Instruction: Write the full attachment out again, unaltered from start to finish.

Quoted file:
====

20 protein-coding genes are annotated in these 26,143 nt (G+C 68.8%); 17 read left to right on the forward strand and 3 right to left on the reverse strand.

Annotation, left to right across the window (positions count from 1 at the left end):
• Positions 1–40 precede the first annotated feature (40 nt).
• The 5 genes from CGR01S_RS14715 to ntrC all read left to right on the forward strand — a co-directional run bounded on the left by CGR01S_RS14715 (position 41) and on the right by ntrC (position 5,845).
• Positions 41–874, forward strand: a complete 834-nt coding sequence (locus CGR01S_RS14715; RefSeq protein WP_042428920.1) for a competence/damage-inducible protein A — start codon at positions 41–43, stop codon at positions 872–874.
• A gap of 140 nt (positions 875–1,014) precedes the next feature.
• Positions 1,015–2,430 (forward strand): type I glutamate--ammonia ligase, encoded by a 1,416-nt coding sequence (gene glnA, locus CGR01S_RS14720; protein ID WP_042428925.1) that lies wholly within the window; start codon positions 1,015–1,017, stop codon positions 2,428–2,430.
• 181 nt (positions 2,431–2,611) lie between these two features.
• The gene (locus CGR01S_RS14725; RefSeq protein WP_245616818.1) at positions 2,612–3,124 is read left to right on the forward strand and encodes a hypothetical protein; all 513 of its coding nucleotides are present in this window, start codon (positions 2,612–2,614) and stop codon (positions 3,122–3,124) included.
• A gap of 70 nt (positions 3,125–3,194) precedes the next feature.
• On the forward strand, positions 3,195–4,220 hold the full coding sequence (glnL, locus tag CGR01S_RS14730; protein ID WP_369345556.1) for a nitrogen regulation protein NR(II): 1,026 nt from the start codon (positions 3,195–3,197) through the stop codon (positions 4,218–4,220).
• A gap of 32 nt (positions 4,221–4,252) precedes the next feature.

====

20 protein-coding genes are annotated in these 26,143 nt (G+C 68.8%); 17 read left to right on the forward strand and 3 right to left on the reverse strand.

Annotation, left to right across the window (positions count from 1 at the left end):
• Positions 1–40 precede the first annotated feature (40 nt).
• The 5 genes from CGR01S_RS14715 to ntrC all read left to right on the forward strand — a co-directional run bounded on the left by CGR01S_RS14715 (position 41) and on the right by ntrC (position 5,845).
• Positions 41–874, forward strand: a complete 834-nt coding sequence (locus CGR01S_RS14715; RefSeq protein WP_042428920.1) for a competence/damage-inducible protein A — start codon at positions 41–43, stop codon at positions 872–874.
• A gap of 140 nt (positions 875–1,014) precedes the next feature.
• Positions 1,015–2,430 (forward strand): type I glutamate--ammonia ligase, encoded by a 1,416-nt coding sequence (gene glnA, locus CGR01S_RS14720; protein ID WP_042428925.1) that lies wholly within the window; start codon positions 1,015–1,017, stop codon positions 2,428–2,430.
• 181 nt (positions 2,431–2,611) lie between these two features.
• The gene (locus CGR01S_RS14725; RefSeq protein WP_245616818.1) at positions 2,612–3,124 is read left to right on the forward strand and encodes a hypothetical protein; all 513 of its coding nucleotides are present in this window, start codon (positions 2,612–2,614) and stop codon (positions 3,122–3,124) included.
• A gap of 70 nt (positions 3,125–3,194) precedes the next feature.
• On the forward strand, positions 3,195–4,220 hold the full coding sequence (glnL, locus tag CGR01S_RS14730; protein ID WP_369345556.1) for a nitrogen regulation protein NR(II): 1,026 nt from the start codon (positions 3,195–3,197) through the stop codon (positions 4,218–4,220).
• A gap of 32 nt (positions 4,221–4,252) precedes the next feature.